logo for print

NYC to Probe if Police Protected DUI Cop

NEW YORK (AP) - The city's police commissioner on Sunday promised a thorough probe into whether police helped protect a fellow officer convicted of running down a family of four after a 12-hour drinking binge.

Commissioner Ray Kelly told reporters there would be a meeting Monday exploring the issues raised by the Aug. 4 tragedy and subsequent trial.

"We want a thorough examination to go forward," Kelly said after published reports suggested that the so-called blue wall of silence, in which police protect other officers, aided Joseph Gray.

One report said Gray had offered to take a sobriety test following the accident, but fellow officers ignored his request.

Gray was convicted Friday of second-degree manslaughter for the deaths of Maria Herrera, 24, who was eight months pregnant, her 4-year-old son and her 16-year-old sister. Gray was also charged with the death of Herrera's baby boy, who was delivered after the accident but also died. Gray faces up to 15 years in jail.

After the accident, then-police Commissioner Bernard Kerik transferred, suspended or modified the job descriptions of 17 officers from the precinct. Three officers were fired.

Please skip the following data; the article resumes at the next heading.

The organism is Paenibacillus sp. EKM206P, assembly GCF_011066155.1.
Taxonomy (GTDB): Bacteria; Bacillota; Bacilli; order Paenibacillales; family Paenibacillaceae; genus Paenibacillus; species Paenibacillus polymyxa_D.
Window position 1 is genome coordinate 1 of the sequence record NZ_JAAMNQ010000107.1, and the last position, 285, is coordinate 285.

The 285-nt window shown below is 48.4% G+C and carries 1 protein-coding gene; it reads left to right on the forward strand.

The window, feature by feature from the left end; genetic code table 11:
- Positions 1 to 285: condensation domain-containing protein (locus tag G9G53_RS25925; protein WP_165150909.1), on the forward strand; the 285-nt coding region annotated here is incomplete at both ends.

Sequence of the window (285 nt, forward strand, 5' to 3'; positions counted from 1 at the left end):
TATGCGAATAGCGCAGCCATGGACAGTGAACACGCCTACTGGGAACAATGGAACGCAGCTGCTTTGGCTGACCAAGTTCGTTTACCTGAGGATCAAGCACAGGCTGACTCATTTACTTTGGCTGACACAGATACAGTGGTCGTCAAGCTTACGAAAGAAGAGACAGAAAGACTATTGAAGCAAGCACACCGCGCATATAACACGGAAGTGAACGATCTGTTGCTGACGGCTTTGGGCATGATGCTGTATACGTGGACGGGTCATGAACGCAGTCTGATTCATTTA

Kelly had directed the Internal Affairs and Legal Affairs bureaus to monitor the trial, and on Sunday said he wants to know whether further discipline or procedural changes are needed.

One investigator who has since retired testified during the trial that he had sought to give Gray "a benefit" in his handling of the accident. Testimony also showed that police union officials had asked which sobriety test Gray would be most likely to "beat."

Gray, who has retired, testified that he drank as many as 13 beers during a 12-hour period after completing his overnight shift, beginning in the police parking lot and continuing at a Brooklyn strip club that was off limits to 72nd Precinct officers.

Gray's attorney, Harold Levy, conceded that Gray was driving while intoxicated, but claimed his client's high alcohol tolerance gave him the "ability" to drive.

Gray's blood alcohol content was measured at .16, an NYPD chemist testified. The legal limit is .10.

Copyright Associated Press. All rights reserved. This material may not be published, broadcast, rewritten, or redistributed.

Recommended for you

Join the discussion


Sponsored by

Copyright © 2018 PoliceOne.com. All rights reserved.